Mr Hayes, director of Hayes Knight, notes that while a majority of firms today have “grown up on a diet of compliance”, a raft of changes in the industry has led to a decision-making process that impacts the future of their business, with business advisory services an attractive option.
“In accounting, you can either play the breadth game or the depth game,” said Mr Hayes.
Accounting firms who focus on the breadth of their service offering are not the ultimate specialists in terms of complex issues, but deliver a broad range of services for their client, and can rely on referral arrangements to assist with specialised situations, he said.
“Where the accounting model is taking us is that there’s more need to be in the depth space, because a lot of those things that you might have been able to deliver in the breadth area, technology is effectively creating efficiencies or perhaps taking them away altogether.
“That means you need to deepen your skills,” Mr Hayes said.
If accountants are contemplating the push to business advisory, he said, they must first acknowledge the demographic of their client base in order to ascertain the most suitable service offering.
“Typically, the bulk of an accountant’s client base is 10 years plus or minus the age of the practitioner. If I’m a practitioner, say 55 years of age, I should be thinking about things like succession planning, estate planning and SMSF advice, because I’ve got an aging client base that has got an appetite for that space,” he said.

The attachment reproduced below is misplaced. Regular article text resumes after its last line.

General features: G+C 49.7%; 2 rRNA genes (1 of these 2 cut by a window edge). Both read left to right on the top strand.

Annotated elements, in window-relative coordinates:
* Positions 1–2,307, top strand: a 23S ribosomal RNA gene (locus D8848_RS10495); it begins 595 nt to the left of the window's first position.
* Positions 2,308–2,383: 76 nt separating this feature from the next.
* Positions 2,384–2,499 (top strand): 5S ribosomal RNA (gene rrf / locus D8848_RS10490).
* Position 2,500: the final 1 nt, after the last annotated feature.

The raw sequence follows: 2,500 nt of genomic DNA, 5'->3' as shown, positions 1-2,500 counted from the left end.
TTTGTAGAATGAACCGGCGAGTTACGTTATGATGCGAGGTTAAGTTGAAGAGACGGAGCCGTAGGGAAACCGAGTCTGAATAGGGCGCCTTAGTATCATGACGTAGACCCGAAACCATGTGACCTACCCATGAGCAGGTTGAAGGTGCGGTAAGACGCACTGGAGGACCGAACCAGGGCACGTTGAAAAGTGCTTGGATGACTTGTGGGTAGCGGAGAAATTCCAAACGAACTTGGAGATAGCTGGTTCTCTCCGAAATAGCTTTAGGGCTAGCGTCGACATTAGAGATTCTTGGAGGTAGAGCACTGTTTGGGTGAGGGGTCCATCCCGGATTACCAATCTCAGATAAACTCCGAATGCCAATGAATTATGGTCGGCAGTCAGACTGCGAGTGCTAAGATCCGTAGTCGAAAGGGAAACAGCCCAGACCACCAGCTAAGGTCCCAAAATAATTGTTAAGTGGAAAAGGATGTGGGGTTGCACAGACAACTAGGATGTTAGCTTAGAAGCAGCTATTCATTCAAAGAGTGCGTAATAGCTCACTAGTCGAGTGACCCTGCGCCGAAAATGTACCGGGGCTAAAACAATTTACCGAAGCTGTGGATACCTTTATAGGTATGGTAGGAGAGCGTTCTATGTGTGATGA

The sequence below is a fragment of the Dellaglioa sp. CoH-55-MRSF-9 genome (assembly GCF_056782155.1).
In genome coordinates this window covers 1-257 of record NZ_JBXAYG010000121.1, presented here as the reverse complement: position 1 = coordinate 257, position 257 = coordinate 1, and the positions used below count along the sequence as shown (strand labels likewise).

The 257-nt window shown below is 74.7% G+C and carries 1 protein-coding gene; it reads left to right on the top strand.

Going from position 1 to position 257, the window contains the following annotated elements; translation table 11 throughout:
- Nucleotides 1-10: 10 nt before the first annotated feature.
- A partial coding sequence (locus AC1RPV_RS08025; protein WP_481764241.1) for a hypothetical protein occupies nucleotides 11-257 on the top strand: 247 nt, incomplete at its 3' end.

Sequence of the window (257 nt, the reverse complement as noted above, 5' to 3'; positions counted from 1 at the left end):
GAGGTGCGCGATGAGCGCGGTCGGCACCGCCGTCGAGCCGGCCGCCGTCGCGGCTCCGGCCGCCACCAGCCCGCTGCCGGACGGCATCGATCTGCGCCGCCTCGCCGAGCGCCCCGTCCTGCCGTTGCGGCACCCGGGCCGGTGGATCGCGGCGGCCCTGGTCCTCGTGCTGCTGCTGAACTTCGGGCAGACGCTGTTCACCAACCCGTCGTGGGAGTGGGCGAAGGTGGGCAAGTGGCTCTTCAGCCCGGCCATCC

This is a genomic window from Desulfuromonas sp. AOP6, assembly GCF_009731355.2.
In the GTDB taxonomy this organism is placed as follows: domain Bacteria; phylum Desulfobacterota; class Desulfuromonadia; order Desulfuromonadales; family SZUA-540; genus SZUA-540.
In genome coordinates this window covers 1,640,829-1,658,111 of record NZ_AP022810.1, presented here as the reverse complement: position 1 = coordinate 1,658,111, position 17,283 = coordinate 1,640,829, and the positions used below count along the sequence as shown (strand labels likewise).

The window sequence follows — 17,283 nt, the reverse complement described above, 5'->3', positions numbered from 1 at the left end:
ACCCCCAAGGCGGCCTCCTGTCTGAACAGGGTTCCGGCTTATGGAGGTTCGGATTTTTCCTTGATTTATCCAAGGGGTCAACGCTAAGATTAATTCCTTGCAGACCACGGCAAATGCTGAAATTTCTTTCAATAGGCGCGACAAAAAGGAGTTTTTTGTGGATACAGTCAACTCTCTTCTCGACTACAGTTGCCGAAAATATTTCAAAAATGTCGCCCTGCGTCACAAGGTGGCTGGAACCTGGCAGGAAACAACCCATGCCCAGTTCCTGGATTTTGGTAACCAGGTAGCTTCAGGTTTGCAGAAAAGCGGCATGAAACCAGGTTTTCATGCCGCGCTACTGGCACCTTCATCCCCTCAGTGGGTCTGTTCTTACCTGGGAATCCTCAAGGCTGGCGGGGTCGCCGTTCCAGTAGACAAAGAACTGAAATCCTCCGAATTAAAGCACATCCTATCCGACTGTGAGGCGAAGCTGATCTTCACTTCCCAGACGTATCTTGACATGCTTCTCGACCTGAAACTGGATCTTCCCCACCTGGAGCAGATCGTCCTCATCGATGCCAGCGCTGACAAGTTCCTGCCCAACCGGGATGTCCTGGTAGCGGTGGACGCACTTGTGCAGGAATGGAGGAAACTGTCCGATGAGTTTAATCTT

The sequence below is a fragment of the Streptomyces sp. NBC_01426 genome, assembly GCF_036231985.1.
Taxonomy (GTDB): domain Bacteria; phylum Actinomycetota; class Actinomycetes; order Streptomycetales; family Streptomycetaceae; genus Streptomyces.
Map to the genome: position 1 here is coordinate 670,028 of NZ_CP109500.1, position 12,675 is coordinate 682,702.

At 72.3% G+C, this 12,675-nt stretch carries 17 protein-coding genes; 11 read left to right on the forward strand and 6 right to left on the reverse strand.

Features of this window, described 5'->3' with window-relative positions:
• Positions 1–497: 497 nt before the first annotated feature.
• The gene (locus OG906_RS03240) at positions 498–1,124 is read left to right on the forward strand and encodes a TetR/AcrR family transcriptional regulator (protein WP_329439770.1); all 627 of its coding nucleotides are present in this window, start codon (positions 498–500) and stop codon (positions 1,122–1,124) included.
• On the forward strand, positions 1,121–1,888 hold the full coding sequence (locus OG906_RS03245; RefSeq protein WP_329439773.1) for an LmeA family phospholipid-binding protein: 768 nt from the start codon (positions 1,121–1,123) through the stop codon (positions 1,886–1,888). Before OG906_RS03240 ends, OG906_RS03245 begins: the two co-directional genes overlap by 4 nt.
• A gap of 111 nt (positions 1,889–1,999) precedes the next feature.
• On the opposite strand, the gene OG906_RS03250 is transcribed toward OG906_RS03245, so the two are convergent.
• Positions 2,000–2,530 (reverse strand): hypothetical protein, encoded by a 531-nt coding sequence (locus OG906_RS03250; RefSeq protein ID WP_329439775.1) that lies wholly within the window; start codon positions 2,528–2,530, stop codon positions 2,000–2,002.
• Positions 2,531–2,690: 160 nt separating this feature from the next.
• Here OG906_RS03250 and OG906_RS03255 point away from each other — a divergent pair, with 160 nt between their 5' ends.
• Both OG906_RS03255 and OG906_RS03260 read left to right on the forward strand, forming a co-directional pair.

“If I’m a 35-year-old practitioner, my client base is going to be between 40 and 50, and I probably do have some fast-growth entrepreneurs amongst them who are looking for services to expand their business and manage their analytics.
“I do get nervous when people say that you can throw a blanket over accountants. Obviously there’s a lot that firms can do, but you’ve got to understand your demographic,” Mr Hayes said.
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